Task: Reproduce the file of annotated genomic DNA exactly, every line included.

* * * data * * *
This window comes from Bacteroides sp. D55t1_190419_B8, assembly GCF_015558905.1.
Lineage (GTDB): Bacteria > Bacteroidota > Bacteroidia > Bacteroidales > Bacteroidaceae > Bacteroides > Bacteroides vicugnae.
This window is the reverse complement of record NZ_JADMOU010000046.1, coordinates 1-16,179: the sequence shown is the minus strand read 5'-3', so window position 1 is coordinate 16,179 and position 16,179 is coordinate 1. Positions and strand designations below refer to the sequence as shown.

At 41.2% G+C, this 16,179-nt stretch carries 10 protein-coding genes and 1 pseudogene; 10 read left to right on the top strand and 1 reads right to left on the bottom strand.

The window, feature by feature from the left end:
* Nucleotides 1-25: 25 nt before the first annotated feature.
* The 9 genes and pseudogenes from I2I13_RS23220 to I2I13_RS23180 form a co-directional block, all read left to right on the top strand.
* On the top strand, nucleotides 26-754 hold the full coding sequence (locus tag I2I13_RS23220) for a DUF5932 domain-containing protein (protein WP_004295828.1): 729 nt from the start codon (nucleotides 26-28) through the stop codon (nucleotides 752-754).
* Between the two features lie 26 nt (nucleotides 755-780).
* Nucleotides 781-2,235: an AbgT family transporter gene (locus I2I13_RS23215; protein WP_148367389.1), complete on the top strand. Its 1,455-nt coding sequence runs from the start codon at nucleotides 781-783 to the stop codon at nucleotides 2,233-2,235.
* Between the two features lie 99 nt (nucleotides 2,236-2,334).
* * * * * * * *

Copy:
This window comes from Bacteroides sp. D55t1_190419_B8, assembly GCF_015558905.1.
Lineage (GTDB): Bacteria > Bacteroidota > Bacteroidia > Bacteroidales > Bacteroidaceae > Bacteroides > Bacteroides vicugnae.
This window is the reverse complement of record NZ_JADMOU010000046.1, coordinates 1-16,179: the sequence shown is the minus strand read 5'-3', so window position 1 is coordinate 16,179 and position 16,179 is coordinate 1. Positions and strand designations below refer to the sequence as shown.

At 41.2% G+C, this 16,179-nt stretch carries 10 protein-coding genes and 1 pseudogene; 10 read left to right on the top strand and 1 reads right to left on the bottom strand.

The window, feature by feature from the left end:
* Nucleotides 1-25: 25 nt before the first annotated feature.
* The 9 genes and pseudogenes from I2I13_RS23220 to I2I13_RS23180 form a co-directional block, all read left to right on the top strand.
* On the top strand, nucleotides 26-754 hold the full coding sequence (locus tag I2I13_RS23220) for a DUF5932 domain-containing protein (protein WP_004295828.1): 729 nt from the start codon (nucleotides 26-28) through the stop codon (nucleotides 752-754).
* Between the two features lie 26 nt (nucleotides 755-780).
* Nucleotides 781-2,235: an AbgT family transporter gene (locus I2I13_RS23215; protein WP_148367389.1), complete on the top strand. Its 1,455-nt coding sequence runs from the start codon at nucleotides 781-783 to the stop codon at nucleotides 2,233-2,235.
* Between the two features lie 99 nt (nucleotides 2,236-2,334).